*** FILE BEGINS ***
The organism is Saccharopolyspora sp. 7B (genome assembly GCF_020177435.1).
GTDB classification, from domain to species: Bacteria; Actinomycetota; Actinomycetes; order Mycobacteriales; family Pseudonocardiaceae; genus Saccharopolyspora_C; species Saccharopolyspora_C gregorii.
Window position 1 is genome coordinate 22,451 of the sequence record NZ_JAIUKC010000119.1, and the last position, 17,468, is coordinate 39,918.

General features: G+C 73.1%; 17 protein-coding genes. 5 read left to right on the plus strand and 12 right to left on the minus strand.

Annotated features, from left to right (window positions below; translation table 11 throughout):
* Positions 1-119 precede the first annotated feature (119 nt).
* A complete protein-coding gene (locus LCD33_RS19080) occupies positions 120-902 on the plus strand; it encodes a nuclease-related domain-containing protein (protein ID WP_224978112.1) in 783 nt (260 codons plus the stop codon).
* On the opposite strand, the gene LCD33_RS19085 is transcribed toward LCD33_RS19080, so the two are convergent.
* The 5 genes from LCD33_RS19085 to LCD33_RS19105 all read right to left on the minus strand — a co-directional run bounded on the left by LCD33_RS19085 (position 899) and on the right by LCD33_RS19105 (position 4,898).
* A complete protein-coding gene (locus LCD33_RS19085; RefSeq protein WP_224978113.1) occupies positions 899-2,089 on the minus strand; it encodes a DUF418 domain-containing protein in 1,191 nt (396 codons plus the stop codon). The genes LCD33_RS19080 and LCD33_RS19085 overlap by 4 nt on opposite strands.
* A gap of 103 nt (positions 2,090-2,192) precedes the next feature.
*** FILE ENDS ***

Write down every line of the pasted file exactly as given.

The organism is Saccharopolyspora sp. 7B (genome assembly GCF_020177435.1).
GTDB classification, from domain to species: Bacteria; Actinomycetota; Actinomycetes; order Mycobacteriales; family Pseudonocardiaceae; genus Saccharopolyspora_C; species Saccharopolyspora_C gregorii.
Window position 1 is genome coordinate 22,451 of the sequence record NZ_JAIUKC010000119.1, and the last position, 17,468, is coordinate 39,918.

General features: G+C 73.1%; 17 protein-coding genes. 5 read left to right on the plus strand and 12 right to left on the minus strand.

Annotated features, from left to right (window positions below; translation table 11 throughout):
* Positions 1-119 precede the first annotated feature (119 nt).
* A complete protein-coding gene (locus LCD33_RS19080) occupies positions 120-902 on the plus strand; it encodes a nuclease-related domain-containing protein (protein ID WP_224978112.1) in 783 nt (260 codons plus the stop codon).
* On the opposite strand, the gene LCD33_RS19085 is transcribed toward LCD33_RS19080, so the two are convergent.
* The 5 genes from LCD33_RS19085 to LCD33_RS19105 all read right to left on the minus strand — a co-directional run bounded on the left by LCD33_RS19085 (position 899) and on the right by LCD33_RS19105 (position 4,898).
* A complete protein-coding gene (locus LCD33_RS19085; RefSeq protein WP_224978113.1) occupies positions 899-2,089 on the minus strand; it encodes a DUF418 domain-containing protein in 1,191 nt (396 codons plus the stop codon). The genes LCD33_RS19080 and LCD33_RS19085 overlap by 4 nt on opposite strands.
* A gap of 103 nt (positions 2,090-2,192) precedes the next feature.